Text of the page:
As part of Suicide Prevention Week, the “Garden of Intentions” on Tuesday offered students four varieties of plants to pot themselves and drew a connection between mental health and gardening.
The Puerto Rican/Latin American Cultural Center hosted the event which took place on the Student Union Terrace.
The Garden of Intentions’ purpose was to plant positive and meditative thoughts about mental health in the participants’ minds.
The garden variety houseplants offered included African violets, Swedish ivy and Wandering jew.
All the plants are fairly easy to care for, lending themselves well to dorm-life.
University of Connecticut Counseling and Mental Health Services (CMHS) teamed with PRLACC to fund this event promoting mental health awareness.
CMHS has offered multiple events this week for Suicide Prevention Week, including t-shirts and pins featuring the slogan “Look Up: Connection is Prevention” and flags bearing inspirational messages placed throughout the grass around the Student Union bearing inspirational messages.
An emphasis on understanding mental illness and the stigma surrounding it is a primary goal of CMHS’ Suicide Prevention Week efforts.
Robyn Lerebours, a first-semester math pre-teaching major, found out about the Suicide Prevention Week events through her Mentoring, Education, Training and Academic Success (METAS) instructor.
“Mental health is important, especially with social media. There’s a lot of ‘he-said-she-said’ that affects students,” Lerebrous said.
While the Suicide Prevention Week events were not heavily advertised, their effectiveness is not lessened by this.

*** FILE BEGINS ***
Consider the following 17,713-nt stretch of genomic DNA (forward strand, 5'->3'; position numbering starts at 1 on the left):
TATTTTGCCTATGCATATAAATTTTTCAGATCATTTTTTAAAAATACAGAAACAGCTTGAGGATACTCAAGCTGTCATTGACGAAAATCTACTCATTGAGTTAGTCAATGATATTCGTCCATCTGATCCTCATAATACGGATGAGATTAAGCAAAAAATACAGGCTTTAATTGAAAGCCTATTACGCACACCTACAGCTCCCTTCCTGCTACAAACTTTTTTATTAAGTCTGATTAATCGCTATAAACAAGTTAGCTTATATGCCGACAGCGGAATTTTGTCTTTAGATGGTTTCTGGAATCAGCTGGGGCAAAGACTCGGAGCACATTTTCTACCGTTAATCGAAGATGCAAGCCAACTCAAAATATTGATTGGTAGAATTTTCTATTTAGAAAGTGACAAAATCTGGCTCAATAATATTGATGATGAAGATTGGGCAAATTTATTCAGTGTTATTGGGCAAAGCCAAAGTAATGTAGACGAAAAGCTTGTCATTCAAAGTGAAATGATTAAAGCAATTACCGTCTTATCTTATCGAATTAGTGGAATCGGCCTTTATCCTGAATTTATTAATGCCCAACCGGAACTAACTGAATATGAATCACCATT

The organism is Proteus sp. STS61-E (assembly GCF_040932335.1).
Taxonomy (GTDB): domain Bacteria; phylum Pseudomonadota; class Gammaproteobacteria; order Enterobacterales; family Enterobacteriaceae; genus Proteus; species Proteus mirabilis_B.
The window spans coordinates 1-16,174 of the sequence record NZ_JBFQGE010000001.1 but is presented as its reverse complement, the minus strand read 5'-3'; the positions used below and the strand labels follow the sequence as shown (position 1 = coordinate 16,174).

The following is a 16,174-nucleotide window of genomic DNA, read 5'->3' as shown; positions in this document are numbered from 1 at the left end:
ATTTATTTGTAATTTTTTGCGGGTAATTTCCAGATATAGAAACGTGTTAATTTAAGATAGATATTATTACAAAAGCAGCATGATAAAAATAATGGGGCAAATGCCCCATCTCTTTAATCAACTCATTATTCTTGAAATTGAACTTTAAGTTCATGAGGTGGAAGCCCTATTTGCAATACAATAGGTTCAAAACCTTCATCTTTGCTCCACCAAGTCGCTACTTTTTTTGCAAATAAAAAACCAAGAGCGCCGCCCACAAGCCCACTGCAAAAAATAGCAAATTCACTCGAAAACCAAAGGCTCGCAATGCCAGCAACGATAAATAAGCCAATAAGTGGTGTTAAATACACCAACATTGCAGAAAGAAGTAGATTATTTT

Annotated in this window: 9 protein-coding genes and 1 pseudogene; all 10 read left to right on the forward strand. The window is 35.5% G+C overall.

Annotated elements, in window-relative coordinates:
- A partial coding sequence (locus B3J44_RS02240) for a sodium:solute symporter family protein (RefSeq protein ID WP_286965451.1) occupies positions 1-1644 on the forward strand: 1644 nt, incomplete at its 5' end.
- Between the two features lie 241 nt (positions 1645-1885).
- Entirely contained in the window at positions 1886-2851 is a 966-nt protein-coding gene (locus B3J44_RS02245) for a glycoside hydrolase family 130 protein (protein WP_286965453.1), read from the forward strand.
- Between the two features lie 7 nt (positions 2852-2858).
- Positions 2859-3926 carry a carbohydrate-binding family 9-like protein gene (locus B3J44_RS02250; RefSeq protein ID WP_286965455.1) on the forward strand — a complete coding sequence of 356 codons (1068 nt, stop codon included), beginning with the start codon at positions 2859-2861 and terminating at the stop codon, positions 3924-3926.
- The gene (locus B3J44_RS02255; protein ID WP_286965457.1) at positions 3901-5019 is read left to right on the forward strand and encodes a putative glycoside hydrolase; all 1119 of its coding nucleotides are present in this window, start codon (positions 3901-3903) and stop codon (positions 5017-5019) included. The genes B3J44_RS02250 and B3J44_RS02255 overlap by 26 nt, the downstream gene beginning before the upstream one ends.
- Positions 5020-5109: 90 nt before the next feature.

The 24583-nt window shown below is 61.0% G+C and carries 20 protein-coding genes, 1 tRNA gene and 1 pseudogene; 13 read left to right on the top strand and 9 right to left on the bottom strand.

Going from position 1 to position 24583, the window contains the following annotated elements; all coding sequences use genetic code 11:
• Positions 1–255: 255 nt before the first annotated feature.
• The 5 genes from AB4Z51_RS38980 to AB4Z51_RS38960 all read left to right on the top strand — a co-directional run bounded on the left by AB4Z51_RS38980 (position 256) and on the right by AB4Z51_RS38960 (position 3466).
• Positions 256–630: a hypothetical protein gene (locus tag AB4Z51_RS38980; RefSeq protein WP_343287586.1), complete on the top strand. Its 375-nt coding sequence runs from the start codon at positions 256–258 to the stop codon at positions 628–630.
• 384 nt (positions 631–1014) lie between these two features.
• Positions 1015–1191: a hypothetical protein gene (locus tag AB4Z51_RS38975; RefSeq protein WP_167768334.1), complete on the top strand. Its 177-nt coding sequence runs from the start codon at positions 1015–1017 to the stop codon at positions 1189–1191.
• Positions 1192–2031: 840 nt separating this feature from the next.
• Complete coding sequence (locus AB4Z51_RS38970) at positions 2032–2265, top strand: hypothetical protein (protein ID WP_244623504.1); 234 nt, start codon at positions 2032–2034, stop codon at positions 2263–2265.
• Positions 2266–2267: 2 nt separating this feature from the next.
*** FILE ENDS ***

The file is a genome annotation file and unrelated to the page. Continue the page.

“The event is very informative. If students did not know about the Suicide Prevention Week events before, they could learn about it when they walk by and see,” Lerebrous said.
“Mental health is very important because it’s something people are afraid to talk about, yet so many people are struggling with it every day,” Leila Gallupe, a third semester speech, language and hearing science major said.
“The event was helpful because it provided a more lighthearted setting to talk about [mental health] in and it gave people information on how to use the counseling services here if they need them,” Gallupe said.
The event offered a therapeutic and cathartic way to discuss mental health while giving away free and natural gifts.
“Also, plants are adorable and they make people happy,” Gallupe said.
CMHS has a myriad of events planned for Suicide Prevention Week, which runs from Sept. 25 to Sept. 29.
Check out the upcoming events, including a lecture by founder of the suicide prevention movement “To Write Love on Her Arms” Jamie Tworkowski, at suicideprevention.uconn.edu.
Abby Brone is a campus correspondent for The Daily Campus. She can be reached via email at email@example.com.